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BlogJanuary-Feb-March, 2015
The Influence of The Book of Mormon

Whether "influence," always a loaded word, is the accurate one, is a homework assignment for another day.

For today, let the following observation suffice: There are echoes of the intro to The Book of Mormon (1830) in the intros of both F. Scott Fitzgerald's The Great Gatsby (1925) and Saul Bellow's The Adventures of Augie March (1953). First, TBOM:

I, Nephi, having been born of goodly parents, therefore I was taught somewhat in all the learning of my father; and having seen many afflictions in the course of my days, nevertheless, having been highly favored of the Lord in all my days; yea, having had a great knowledge of the goodness and the mysteries of God, therefore I make a record of my proceedings in my days.

Yea, I make a record in the language of my father, which consists of the learning of the Jews and the language of the Egyptians.

And I know that the record which I make is true; and I make it with mine own hand; and I make it according to my knowledge.

Okay. Now let's examine Gatsby's intro for the nine-millionth time:

In my younger and more vulnerable years my father gave me some advice that I've been turning over in my mind ever since.

"Whenever you feel like criticizing anyone," he told me, "just remember that all the people in this world haven't had the advantages that you've had."

He didn't say any more but we've always been unusually communicative in a reserved way and I understood that he meant a great deal more than that.

Before moving on to Augie, let's enumerate the parallels in the first two intros:

1. First person male narrative.
2. Deference to a biological father's wisdom.
3. Early evocations of "privilege," that is, the notion that the narrator is aware of how "highly favored" his life has been so far.

Now, on to Augie:

I am an American, Chicago born--Chicago, that somber city--and go at things as I have taught myself, free-style, and will make the record in my own way: first to knock, first admitted; sometimes an innocent knock, sometimes a not so innocent. But a man's character is his fate, says Heraclitus, and in the end there isn't any way to disguise the nature of the knocks by acoustical work on the door or gloving of the knuckles.

Everybody knows there is no fineness or accuracy of suppression; if you hold down one thing you hold down the adjoining.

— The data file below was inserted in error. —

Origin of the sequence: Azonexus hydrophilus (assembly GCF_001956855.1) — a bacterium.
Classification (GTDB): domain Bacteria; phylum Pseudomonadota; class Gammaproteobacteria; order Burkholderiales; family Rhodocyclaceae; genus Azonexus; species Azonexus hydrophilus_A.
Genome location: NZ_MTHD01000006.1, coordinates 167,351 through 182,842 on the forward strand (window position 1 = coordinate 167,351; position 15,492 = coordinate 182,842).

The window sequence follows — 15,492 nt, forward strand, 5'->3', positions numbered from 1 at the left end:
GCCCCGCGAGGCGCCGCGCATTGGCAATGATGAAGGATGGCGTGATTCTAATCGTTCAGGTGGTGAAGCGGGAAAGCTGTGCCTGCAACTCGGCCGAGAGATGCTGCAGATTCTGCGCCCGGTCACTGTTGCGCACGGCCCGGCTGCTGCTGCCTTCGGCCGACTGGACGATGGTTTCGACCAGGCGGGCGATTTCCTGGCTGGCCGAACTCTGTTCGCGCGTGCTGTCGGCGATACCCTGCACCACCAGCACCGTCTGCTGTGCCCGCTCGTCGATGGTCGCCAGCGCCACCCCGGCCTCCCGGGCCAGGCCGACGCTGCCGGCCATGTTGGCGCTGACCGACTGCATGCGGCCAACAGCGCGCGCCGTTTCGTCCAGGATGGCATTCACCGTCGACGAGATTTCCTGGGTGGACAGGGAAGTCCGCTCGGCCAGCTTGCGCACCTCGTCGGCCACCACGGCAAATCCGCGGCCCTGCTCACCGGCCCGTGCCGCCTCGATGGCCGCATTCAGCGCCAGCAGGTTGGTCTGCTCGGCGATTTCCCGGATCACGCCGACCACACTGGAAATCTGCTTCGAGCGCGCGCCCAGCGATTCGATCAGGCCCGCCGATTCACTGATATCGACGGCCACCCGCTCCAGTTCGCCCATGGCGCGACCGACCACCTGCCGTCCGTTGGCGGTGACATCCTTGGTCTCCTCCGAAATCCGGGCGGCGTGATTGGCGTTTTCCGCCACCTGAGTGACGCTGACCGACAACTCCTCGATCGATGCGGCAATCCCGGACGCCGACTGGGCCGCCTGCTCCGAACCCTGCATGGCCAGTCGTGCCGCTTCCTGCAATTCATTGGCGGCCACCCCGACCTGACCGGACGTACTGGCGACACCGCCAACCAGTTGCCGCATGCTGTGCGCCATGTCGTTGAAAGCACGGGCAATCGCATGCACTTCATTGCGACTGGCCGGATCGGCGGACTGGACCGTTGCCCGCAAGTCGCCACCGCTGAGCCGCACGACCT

My own parents were not much to me, though I cared for my mother.

Look at super Saul dishing it! How I dig his lack of hyphenation! Glaring, here, is the absence of the father. Glaring, too, is Augie's assertion that he's self-taught. Especially in contrast to the paternalistic openings of TBOM and Gatsby.

But what else? Check the rhythms of the passages. Check the use of the phrase "make the record." In these two traits, you can see why I'm comparing (and raising the "influence" question) between the opening of Augie and the opening of TBOM. In the latter, Nephi states, "I make a record" twice, once in each of the first two paragraphs. In the third paragraph he states:

And I know that the record which I make is true; and I make it with mine own hand; and I make it according to my knowledge.

Now let's stack Nephi's statement on top of Augie's:

I am an American, Chicago born--Chicago, that somber city--and go at things as I have taught myself, free-style, and will make the record in my own way: first to knock, first admitted; sometimes an innocent knock, sometimes a not so innocent.

One hallmark of first-person storytelling--what all three male narrators are doing here--is establishing your bona fides to tell the story.

You assert: Here's who I am, in a nutshell; here's where I came from; and here's why you should believe the tale I'm about to tell. I'm not just anybody. I've witnessed a few things in my time.


Ilan Mochari is the author of the Pushcart-nominated debut novel Zinsky the Obscure (Fomite Press, 2013). The novel earned rave reviews from Publishers Weekly, Booklist, and Kirkus. It was also featured in the Boston Globe and on Boston's NPR station. His short stories and poetry have appeared or are forthcoming in Keyhole, Hobart, Stymie, Midway Journal, and elsewhere.
Another story received an honorable mention in a Glimmer Train competition. He has a B.A. in English from Yale University.

 
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